So here is a far from exhaustive list of some progressive directors and gems that should be mandatory viewing for activists who appreciate the power of film and culture in the struggle. Links are provided for further research.

Charles Chaplin – the name that is synonymous with movies. Chaplin paid a high price for his moral positions and commitment to justice and liberty and was driven out of the U.S. in 1952 by the growing fascist face exemplified by the House Un-American Activities Committee. He came back in 1972 to receive an honorary Oscar from the Academy of Motion Pictures.

Modern Times (1936) – the classic depiction of the monotony of the assembly line. A silent film that came six years after sound debuted.

Great Dictator (1940) – Chaplin’s satire of Hitler and Nazism. The most powerful ending monologue in any film.

A King in New York (1957) – most political and most unseen. Made in London five years after Chaplin was forced out of the U.S. His last appearance in movies.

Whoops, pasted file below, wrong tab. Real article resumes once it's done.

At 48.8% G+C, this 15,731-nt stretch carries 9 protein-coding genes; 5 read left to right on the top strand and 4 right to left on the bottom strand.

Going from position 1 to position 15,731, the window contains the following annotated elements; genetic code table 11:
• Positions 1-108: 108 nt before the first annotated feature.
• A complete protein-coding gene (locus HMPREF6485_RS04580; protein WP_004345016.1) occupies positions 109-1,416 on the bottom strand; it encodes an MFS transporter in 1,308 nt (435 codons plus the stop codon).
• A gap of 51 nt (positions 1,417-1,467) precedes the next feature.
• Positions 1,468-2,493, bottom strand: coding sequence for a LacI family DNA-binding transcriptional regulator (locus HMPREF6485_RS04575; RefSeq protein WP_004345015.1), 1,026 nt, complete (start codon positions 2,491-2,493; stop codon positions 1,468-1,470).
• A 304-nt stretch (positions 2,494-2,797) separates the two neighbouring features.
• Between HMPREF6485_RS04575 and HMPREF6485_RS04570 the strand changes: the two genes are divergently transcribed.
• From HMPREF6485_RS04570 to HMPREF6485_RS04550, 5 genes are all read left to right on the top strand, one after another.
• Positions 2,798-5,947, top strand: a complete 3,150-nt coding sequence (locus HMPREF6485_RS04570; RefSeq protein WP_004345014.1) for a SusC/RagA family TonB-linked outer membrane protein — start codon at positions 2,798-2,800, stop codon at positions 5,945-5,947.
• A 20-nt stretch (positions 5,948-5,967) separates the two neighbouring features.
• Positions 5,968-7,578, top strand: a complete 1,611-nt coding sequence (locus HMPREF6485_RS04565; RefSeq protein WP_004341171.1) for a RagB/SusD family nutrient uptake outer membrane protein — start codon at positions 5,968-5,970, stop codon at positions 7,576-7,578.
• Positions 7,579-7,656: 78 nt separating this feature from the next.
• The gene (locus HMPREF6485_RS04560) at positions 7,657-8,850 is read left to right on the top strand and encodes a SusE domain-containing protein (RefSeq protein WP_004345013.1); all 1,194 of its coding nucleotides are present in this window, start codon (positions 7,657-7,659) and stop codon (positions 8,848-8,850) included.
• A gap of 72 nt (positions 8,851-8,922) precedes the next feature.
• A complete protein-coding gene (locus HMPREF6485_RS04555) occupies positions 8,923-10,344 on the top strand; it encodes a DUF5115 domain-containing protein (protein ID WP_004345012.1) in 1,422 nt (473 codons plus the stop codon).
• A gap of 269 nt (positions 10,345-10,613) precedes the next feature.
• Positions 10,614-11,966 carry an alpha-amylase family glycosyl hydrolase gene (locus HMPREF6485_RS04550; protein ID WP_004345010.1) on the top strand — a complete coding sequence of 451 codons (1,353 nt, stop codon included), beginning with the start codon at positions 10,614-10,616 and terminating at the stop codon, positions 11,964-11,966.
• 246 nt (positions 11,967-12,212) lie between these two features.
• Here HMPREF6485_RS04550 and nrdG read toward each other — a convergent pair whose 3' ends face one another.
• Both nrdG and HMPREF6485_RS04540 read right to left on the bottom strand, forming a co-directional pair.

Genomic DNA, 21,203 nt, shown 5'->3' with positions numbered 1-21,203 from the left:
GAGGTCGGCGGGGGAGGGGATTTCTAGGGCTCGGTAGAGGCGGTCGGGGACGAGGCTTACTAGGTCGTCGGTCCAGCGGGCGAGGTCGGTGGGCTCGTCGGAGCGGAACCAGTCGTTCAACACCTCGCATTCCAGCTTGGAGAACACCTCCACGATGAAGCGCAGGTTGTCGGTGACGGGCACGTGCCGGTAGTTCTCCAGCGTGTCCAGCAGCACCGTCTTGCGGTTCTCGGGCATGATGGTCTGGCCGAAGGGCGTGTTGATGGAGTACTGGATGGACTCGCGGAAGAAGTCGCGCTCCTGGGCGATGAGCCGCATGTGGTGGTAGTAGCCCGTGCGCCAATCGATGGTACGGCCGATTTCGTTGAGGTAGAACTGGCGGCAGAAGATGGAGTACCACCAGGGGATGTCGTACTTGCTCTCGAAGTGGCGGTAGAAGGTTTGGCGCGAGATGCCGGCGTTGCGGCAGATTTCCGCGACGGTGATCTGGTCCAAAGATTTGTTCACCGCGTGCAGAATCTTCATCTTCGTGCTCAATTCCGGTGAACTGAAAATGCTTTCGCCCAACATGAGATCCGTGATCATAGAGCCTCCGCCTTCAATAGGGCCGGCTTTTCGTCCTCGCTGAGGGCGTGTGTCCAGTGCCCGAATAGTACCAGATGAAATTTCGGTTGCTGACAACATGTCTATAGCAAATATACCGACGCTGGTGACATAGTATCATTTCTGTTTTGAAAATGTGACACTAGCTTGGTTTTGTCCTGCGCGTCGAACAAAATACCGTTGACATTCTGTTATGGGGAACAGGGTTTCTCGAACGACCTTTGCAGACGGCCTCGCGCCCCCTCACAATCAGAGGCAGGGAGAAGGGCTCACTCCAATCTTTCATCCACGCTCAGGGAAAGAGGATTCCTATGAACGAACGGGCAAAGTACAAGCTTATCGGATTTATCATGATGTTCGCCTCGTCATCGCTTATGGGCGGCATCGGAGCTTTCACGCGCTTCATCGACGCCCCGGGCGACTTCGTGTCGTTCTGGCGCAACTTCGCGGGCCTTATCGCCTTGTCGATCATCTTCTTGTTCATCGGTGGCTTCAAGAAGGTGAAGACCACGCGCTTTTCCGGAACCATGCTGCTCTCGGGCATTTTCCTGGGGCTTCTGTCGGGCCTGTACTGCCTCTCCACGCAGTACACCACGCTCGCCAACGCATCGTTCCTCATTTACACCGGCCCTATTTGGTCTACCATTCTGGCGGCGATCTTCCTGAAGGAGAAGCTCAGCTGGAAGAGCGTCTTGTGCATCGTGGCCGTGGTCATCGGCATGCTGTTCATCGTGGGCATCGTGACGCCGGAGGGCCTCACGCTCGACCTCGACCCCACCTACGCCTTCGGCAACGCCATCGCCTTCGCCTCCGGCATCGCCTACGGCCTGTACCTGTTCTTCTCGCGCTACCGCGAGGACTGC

John Sayles – not only a great writer and actor, but also an honored “actor’s director.” Every one of his films met with critical success and contained a progressive analysis of social issues.

Matewan (1987) – the greatest drama on coal miners organizing in 1920s West Virginia.

Men With Guns (1997) – Latin American villagers rise up. Sayles in Spanish!

Amigo (2010) – Sayles’ most recent film about U.S. involvement in the Philippines in 1900. Also in Spanish!